St. Joseph of Cupertino
Joseph was born on June 17, 1603, in a small Italian village to poor parents. He was very unhappy as a boy and a teenager. His mother considered him a nuisance and treated him harshly.
Joseph soon became very slow and absent-minded. He would wander around as if he were going nowhere. But he had a temper, too, and so he was not very popular. He tried to learn the trade of shoe-making, but failed. He asked to become a Franciscan, but they would not accept him. Next, he joined the Capuchin order, but eight months later he was advised to leave. He could not seem to do anything right. He dropped piles of dishes and kept forgetting to do what he was told. His mother was not at all pleased to have the eighteen-year-old Joseph back home again. She finally got him accepted as a helper at the Franciscan monastery. He was given the Franciscan habit to wear and was assigned to care for the horses.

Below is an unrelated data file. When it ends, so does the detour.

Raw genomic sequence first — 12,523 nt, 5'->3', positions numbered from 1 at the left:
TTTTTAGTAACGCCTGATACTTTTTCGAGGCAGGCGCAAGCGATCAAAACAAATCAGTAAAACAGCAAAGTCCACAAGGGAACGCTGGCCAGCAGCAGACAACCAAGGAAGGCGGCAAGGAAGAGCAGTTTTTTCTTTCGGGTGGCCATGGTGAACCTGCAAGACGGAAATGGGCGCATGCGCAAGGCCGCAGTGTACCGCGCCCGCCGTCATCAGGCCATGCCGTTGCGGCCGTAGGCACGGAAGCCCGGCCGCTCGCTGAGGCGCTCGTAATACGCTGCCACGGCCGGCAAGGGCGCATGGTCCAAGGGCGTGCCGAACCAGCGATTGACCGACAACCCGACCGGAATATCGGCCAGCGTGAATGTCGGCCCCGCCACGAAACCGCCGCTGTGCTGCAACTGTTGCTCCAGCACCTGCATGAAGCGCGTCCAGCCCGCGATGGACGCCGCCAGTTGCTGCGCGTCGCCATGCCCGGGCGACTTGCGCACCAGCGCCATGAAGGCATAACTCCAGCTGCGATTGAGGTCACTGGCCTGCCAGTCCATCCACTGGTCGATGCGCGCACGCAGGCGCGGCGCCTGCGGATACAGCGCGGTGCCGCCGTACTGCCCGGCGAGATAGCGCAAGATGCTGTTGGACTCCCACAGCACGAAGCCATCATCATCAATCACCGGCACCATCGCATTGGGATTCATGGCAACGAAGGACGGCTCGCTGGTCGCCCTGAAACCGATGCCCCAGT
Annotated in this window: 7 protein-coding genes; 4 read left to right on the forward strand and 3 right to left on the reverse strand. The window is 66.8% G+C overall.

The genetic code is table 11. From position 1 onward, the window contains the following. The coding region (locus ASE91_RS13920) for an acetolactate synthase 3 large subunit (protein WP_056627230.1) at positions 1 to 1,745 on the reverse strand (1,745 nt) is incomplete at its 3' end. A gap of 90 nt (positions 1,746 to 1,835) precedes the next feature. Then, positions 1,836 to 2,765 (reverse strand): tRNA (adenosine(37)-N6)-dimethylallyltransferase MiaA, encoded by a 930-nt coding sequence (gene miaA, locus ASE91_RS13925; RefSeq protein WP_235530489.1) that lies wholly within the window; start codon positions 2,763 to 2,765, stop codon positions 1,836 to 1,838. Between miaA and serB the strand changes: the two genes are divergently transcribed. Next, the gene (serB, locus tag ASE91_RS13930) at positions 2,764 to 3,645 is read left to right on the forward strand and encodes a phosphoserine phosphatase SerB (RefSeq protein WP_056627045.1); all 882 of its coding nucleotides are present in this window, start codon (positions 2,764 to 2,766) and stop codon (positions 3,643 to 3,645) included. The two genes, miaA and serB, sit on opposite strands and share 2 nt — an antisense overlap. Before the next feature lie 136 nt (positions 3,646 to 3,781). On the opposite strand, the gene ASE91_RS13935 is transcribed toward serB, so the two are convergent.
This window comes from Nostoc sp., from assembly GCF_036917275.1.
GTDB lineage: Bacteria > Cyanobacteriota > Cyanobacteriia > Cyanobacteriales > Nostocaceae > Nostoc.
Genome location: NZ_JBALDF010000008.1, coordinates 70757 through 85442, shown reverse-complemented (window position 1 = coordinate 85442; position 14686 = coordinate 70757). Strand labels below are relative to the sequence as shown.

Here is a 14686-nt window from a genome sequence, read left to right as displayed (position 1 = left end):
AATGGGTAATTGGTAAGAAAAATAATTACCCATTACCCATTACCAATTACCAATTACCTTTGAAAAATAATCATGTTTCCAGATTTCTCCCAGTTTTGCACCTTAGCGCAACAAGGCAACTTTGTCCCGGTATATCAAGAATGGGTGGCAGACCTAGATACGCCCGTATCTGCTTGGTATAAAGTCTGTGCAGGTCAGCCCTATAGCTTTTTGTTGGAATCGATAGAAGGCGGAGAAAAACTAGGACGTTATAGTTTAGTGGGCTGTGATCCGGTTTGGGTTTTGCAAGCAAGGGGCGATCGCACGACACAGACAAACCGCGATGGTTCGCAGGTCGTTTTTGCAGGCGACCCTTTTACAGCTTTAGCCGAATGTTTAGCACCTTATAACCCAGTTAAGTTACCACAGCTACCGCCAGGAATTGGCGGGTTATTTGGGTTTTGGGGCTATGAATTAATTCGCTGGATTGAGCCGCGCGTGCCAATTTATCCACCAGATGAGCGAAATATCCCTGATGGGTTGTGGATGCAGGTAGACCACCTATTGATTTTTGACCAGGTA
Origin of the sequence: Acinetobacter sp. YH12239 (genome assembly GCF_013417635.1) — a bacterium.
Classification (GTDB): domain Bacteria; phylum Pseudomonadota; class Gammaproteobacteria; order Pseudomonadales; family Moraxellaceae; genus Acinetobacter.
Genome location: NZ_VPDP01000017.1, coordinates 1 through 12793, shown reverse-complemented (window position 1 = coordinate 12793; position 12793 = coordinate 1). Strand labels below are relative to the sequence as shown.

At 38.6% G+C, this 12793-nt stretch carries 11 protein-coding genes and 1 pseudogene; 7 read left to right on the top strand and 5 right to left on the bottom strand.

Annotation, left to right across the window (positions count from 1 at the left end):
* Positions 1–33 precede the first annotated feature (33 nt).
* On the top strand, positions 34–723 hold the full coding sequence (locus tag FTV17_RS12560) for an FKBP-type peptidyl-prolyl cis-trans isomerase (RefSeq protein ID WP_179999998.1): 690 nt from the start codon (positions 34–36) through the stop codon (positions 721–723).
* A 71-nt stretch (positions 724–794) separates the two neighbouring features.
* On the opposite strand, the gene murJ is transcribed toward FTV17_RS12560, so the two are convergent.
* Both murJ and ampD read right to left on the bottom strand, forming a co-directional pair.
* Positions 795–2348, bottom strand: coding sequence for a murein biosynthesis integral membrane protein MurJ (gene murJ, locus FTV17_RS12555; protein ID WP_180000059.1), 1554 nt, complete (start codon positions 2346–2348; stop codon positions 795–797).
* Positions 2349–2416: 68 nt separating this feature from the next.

About this time, Joseph began to change. He grew more humble and gentle. He became more careful and successful at his work. He also began to do more penance. It was decided that he could become a member of the order and could start studying to become a priest. Although he was very good, he still had a hard time with studies. But Joseph trusted in God's help and he was ordained a priest. God began to work miracles through Father Joseph. Over seventy times people saw him rise from the ground while saying Mass or praying. He would be suspended near the ceiling like a star at the top of a Christmas tree. Often he went into ecstasy and would be completely wrapped up in talking with God. He became very holy. Everything he saw made him think of God.
Father Joseph became so famous for his miracles that he was kept hidden. This made him happy for the chance to be alone with his beloved Lord. Jesus never left him alone and one day came to bring him to heaven. Joseph died in 1663 at the age of sixty. He was proclaimed a saint in 1767 by Pope Clement XIII.
The life of this saint can help us to understand that holiness and closeness to God aren't dependent on our natural talents or abilities or the judgments of others, but are, instead, a free gift from God.